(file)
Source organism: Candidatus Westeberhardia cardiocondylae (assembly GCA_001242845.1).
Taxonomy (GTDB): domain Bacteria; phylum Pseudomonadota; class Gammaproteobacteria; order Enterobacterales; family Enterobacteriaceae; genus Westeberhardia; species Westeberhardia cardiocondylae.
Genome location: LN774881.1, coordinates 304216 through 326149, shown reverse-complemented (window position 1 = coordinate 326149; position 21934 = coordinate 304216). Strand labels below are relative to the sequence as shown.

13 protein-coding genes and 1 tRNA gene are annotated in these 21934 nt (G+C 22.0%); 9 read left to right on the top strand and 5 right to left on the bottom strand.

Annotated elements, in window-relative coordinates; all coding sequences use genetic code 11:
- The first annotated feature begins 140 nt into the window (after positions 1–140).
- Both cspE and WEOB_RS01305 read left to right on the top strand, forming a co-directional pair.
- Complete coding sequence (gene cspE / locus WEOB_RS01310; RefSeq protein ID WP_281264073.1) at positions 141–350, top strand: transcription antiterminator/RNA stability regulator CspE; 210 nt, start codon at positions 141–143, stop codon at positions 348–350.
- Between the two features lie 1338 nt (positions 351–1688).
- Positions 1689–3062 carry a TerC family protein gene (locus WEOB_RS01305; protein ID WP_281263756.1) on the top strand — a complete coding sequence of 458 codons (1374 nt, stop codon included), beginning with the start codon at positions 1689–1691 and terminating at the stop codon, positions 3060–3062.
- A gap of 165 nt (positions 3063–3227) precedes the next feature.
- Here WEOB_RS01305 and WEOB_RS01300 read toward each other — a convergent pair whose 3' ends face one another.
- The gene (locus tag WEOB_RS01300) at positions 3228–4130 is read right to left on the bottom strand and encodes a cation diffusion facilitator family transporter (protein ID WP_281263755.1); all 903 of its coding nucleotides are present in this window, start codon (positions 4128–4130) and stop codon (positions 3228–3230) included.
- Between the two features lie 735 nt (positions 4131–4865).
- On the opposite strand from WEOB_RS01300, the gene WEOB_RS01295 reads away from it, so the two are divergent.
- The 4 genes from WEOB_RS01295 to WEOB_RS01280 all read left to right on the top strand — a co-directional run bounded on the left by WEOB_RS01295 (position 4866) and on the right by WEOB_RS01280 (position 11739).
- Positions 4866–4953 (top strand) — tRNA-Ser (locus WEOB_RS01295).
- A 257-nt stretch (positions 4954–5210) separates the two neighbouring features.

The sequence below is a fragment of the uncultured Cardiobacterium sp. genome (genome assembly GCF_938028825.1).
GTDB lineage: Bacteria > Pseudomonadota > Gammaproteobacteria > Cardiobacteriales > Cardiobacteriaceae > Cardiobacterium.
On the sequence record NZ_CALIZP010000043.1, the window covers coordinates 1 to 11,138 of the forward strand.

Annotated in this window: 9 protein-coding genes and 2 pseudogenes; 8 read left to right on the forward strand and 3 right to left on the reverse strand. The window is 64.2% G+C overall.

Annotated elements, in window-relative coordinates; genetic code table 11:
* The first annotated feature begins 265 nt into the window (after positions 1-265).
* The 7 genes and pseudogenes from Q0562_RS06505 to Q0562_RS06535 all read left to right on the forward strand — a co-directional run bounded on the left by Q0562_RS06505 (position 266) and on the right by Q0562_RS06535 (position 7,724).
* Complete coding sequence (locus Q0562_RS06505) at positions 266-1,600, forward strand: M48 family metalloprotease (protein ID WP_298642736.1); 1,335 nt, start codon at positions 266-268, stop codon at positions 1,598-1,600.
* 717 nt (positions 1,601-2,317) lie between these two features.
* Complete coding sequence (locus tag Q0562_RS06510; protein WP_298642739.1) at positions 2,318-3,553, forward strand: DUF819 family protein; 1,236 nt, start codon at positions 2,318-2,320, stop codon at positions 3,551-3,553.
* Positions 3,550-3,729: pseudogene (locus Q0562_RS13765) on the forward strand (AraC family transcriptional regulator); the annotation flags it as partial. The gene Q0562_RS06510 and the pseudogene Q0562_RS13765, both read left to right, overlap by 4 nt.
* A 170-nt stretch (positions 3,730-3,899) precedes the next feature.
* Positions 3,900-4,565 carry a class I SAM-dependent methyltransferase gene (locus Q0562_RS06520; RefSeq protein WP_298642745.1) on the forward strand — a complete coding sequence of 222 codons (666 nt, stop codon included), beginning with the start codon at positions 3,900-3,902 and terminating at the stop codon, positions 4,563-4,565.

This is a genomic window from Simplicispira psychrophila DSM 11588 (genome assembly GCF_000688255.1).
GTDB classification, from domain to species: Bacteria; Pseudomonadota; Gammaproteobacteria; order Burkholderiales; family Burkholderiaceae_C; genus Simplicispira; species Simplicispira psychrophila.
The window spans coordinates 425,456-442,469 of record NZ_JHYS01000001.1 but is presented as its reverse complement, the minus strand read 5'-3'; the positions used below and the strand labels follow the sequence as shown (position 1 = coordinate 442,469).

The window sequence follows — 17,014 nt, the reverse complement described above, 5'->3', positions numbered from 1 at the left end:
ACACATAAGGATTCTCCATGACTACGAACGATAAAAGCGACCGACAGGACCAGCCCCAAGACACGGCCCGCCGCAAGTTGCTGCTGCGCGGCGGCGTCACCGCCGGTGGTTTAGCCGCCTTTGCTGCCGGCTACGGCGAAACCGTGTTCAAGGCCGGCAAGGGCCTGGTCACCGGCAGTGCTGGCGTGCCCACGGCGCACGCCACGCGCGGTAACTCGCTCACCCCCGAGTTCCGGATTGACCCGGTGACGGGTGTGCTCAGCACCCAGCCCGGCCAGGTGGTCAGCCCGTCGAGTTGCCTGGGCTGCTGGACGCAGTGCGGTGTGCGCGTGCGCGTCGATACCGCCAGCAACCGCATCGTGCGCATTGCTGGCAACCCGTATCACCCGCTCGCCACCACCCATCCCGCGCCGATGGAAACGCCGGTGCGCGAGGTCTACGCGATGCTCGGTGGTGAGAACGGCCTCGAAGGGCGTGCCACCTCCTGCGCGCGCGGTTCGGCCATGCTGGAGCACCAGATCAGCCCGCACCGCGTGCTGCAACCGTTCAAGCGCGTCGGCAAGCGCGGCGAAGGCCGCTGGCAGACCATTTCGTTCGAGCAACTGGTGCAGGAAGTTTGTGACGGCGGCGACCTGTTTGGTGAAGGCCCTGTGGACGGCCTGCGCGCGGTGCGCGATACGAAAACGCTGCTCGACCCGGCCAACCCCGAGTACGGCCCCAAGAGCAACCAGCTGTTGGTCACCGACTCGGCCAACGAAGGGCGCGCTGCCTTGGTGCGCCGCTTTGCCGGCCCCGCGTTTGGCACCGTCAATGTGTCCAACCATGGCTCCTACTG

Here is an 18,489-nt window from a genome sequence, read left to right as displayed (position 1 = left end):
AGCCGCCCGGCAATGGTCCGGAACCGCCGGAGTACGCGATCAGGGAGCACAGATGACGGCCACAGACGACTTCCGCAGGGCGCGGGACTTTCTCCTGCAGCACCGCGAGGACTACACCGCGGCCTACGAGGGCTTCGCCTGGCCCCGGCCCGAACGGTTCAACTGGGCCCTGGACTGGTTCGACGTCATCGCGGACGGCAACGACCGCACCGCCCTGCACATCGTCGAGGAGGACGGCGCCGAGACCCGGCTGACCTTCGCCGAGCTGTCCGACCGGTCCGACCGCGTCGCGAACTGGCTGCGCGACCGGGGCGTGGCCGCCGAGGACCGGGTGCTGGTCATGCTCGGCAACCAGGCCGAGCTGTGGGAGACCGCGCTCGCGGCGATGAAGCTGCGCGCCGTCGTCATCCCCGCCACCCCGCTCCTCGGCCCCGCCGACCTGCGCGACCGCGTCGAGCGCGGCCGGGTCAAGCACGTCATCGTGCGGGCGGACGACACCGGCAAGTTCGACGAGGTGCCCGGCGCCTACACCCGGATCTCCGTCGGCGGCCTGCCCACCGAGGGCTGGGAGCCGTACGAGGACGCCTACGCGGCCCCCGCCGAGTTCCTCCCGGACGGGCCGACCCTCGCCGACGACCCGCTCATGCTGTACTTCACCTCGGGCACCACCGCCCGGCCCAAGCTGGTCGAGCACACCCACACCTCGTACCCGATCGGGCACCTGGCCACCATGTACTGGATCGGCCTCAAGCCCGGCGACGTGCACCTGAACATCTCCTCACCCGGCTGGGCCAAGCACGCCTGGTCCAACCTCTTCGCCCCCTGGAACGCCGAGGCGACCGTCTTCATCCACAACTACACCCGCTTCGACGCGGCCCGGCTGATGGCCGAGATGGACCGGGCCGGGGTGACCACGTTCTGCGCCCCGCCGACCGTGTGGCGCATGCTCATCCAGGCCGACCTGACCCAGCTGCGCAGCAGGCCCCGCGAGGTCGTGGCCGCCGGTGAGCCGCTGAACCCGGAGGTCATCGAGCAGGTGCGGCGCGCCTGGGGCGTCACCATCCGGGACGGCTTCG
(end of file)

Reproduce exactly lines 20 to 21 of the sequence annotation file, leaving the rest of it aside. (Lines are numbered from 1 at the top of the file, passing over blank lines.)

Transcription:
GTDB lineage: Bacteria > Pseudomonadota > Gammaproteobacteria > Cardiobacteriales > Cardiobacteriaceae > Cardiobacterium.
On the sequence record NZ_CALIZP010000043.1, the window covers coordinates 1 to 11,138 of the forward strand.